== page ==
63 - 13/01/02
Published to web
Port Lockroy area, Wiencke Island.
63° 30 W
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satellite picture of the South Atlantic Ocean....
rising sun cast a magical light around us, the Promised Land
called, but the mountain was not beaten yet."
reader may well know from either observed or personal experience that
supper parties are often a source of inspiration and even plans.
So it was aboard John Laing as we entertained the resident
guardians of Port Lockroy to supper on the evening of 8th January.
The wine and perhaps even the Laphroaig had flowed (although in our
current circumstances not to excess; even a small tipple is sufficient to
produce a warm inner glow). Outside
the sky changed from red to pink with every shade between.
Ephemerally we gazed upwards to savour the grandeur of
this unique anchorage and its surroundings.
Gazing down on and dominating the scene, Mount Luigis snow
capped summit rises to nearly 5000 feet and more than 1000 feet above its
surroundings. The near vertical north-western face plunges directly
into the sea. No route
here for us to be sure, but perhaps its eastern ridge would yield to our
efforts as it already had to previous mountaineering parties including one
earlier this season. Their
success in no way diminished the undertaking however every day is
different in the mountains and every climb a new and intimating prospect.
there was a challenge and an inspiration.
We were resolved and galvanised;
the Expeditions next mountaineering venture proposed and
unanimously agreed by hosts and guests alike and all without leaving the
comfort of the saloon table! It
called for a 08:00 am start and a long arduous day.
The supper party broke up early.
- What a difference a few hours can make.
Cloud and spindrift obscured the upper reaches of the Thunder
Glacier. With a mixture of
relief and a tinge of frustration the climbers hauled themselves back into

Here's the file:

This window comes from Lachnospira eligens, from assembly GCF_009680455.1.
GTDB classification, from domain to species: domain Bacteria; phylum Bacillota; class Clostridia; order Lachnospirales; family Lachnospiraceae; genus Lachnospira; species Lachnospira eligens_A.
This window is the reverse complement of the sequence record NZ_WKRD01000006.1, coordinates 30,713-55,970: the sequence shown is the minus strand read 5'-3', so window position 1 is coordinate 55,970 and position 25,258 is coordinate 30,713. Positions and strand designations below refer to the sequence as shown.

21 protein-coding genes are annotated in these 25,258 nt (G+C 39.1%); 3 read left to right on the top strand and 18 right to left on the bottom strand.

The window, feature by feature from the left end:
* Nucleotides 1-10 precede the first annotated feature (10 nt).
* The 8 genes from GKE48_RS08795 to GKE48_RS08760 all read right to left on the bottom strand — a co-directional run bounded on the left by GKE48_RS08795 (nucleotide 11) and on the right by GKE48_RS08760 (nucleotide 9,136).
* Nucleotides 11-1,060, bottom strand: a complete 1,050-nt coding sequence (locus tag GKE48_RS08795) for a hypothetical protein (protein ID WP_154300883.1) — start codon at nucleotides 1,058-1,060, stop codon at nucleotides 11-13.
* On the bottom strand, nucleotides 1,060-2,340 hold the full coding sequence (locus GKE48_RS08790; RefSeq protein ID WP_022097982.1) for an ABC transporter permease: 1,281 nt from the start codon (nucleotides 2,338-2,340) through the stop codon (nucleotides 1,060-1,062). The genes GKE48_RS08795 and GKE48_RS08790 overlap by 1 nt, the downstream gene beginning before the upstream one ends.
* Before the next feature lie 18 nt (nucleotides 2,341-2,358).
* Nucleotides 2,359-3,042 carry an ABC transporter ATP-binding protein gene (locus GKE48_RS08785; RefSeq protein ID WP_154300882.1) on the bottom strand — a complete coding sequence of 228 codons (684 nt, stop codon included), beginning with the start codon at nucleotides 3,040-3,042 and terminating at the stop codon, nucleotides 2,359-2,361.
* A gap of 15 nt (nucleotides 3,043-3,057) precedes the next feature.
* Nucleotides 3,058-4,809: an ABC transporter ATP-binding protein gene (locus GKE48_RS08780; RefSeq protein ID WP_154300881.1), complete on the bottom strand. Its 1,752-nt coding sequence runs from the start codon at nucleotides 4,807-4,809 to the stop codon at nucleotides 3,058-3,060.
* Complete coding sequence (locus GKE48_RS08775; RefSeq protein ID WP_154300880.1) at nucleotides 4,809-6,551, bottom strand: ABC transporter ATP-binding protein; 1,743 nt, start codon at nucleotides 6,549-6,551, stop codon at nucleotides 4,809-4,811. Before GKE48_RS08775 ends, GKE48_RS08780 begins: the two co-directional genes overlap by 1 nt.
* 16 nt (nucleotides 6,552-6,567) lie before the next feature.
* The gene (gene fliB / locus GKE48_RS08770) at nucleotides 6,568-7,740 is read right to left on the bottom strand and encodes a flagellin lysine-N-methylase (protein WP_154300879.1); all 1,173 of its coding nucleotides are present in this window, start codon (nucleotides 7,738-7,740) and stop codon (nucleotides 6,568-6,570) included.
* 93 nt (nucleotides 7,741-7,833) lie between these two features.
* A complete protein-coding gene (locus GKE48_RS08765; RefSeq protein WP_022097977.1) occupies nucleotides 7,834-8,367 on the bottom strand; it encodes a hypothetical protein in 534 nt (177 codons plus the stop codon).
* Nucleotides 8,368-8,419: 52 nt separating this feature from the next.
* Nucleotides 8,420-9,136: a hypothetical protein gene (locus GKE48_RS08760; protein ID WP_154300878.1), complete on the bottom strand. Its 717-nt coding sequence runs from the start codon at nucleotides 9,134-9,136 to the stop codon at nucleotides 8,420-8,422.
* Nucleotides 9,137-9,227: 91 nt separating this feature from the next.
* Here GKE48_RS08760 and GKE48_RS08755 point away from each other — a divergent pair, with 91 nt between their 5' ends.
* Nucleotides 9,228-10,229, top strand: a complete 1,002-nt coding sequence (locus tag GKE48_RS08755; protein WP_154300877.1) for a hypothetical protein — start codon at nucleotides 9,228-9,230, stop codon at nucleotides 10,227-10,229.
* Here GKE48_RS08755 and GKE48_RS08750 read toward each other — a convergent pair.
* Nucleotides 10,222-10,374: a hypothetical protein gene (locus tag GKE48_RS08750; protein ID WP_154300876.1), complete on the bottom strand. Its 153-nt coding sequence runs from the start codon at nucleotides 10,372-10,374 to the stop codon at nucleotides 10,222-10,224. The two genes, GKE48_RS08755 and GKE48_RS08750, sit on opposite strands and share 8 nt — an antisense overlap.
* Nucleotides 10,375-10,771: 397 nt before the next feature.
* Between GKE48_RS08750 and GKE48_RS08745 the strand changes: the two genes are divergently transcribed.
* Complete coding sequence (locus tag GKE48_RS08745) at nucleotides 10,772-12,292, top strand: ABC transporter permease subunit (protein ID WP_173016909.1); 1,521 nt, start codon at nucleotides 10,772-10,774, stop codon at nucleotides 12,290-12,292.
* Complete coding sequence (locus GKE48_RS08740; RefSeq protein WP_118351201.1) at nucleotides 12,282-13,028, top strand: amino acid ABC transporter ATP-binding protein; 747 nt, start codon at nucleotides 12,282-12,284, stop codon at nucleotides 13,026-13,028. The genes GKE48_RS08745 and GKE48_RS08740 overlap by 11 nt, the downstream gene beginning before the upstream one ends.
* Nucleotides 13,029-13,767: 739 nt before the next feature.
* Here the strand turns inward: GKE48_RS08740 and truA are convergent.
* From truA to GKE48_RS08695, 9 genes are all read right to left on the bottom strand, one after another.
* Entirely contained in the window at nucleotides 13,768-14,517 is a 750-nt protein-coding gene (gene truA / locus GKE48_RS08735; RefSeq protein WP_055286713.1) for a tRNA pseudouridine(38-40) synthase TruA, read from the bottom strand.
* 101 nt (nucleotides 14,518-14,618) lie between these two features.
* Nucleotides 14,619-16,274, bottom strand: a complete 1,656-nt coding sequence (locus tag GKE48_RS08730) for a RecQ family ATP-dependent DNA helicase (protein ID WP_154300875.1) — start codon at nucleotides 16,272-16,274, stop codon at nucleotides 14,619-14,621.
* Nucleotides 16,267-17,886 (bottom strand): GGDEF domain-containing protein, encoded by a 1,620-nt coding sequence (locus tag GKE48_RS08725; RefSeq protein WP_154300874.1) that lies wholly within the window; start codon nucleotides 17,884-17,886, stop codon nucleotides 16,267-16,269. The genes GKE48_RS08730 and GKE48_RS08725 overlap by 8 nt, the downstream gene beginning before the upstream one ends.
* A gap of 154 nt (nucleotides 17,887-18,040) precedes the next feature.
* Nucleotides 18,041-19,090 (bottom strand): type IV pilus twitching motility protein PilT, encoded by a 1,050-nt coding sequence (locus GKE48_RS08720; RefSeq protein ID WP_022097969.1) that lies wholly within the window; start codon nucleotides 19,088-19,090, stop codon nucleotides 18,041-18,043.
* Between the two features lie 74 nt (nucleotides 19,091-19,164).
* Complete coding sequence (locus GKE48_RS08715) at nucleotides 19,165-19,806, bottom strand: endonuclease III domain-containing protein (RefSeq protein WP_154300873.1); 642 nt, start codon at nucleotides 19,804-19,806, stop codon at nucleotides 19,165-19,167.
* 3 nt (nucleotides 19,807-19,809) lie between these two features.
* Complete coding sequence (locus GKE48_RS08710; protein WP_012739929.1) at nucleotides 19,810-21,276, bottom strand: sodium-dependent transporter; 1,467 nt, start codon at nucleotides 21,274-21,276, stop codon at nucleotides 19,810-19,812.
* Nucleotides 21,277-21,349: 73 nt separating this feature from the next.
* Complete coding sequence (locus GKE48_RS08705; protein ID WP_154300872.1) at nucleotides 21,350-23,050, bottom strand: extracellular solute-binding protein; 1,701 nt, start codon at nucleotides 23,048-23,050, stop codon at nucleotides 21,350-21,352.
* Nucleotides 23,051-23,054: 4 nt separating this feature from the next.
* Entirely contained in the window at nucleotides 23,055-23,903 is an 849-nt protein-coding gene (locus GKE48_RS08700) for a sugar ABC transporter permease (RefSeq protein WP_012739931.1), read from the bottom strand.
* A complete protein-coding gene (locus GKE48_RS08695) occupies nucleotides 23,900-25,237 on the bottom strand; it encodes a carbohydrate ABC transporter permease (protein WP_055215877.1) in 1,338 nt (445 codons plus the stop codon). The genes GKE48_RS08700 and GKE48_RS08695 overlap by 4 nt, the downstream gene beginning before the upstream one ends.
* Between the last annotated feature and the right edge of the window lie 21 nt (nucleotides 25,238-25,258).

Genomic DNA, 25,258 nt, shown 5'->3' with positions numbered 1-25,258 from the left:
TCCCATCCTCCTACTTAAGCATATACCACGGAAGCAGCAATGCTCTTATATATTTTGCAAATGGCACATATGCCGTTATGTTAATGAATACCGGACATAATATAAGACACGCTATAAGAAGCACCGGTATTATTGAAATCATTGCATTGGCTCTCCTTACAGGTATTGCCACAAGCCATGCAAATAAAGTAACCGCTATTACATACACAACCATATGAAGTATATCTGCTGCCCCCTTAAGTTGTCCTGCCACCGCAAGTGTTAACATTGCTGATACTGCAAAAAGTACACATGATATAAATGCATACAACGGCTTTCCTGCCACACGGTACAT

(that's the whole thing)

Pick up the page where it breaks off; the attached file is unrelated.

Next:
their bunks grateful for at least a few more hours of sleep and warmth.
Midday came and went and by now the warmth of the sleeping bag had
given way to the myriad of essential jobs that keep equipment and the
Expedition alive. The
afternoon wore on; the prospects looked bleak and thoughts turned to
supper. Then, late in the
afternoon, as enthusiasm and opportunity appeared to have passed, Luigi
showed his face through the cloud, taunting
the motivation of those far below.
But we havent come through 5 years of planning and sailed 9000
miles to be laughed at by him and that tantalising glimpse was
enough to sound the starting cannon. Even so, it always takes longer than you hope to
complete the final preparation of equipment and to load the inflatable
boats, but these are the essential preparations that underpin success.
was therefore 7:45 pm before the party finally set off ski-ing across the
sea ice that still guards the end of the glacier and coast line.
Above us, the Thunder Glacier, like a motorway stretches into the
distance and pointed the way forward. After 2 hours of gentle climb,
height and distance had easily been gained and a steep snow ramp offered
the prospect of a chink in the
ridges defences. Crevasses
and avalanche debris still offered resistance and the bergschrund (the
sometimes substantial gap which forms between snow and rockfaces) high
above would need to be crossed before the ridge gained.
Higher still on the route above an icy slope defied ski edges but
with harscheissen (small crampon like teeth fitted to skis) progress was
once more made. Shortly
before midnight the ridge was gained.
Before us, away to the north The Reclus Peninsula, Brabant Island,
The Danco Coast, Paradise Harbour and The Gerlache Straight lay like a
model of the Expeditions previous exploits.
In reality the scene stretched more than 30 miles distant but it
felt as if one could reach out and touch these now familiar sights.
The temptation to stand and stare was quickly overcome by the
bitter cold and the more demanding issue of how to scale the steep narrow
step that barred further easy progress.
It was no more than 200 feet high but its sides plunged down
several thousand feet below us.
Skis were discarded and crampons fitted to boots, brews and
chocolate gratefully devoured and a belay (secure anchorage for a safety
system) established. Then the
off. Tim Hall (-
not just a photographer youll notice; a key lead mountaineer too)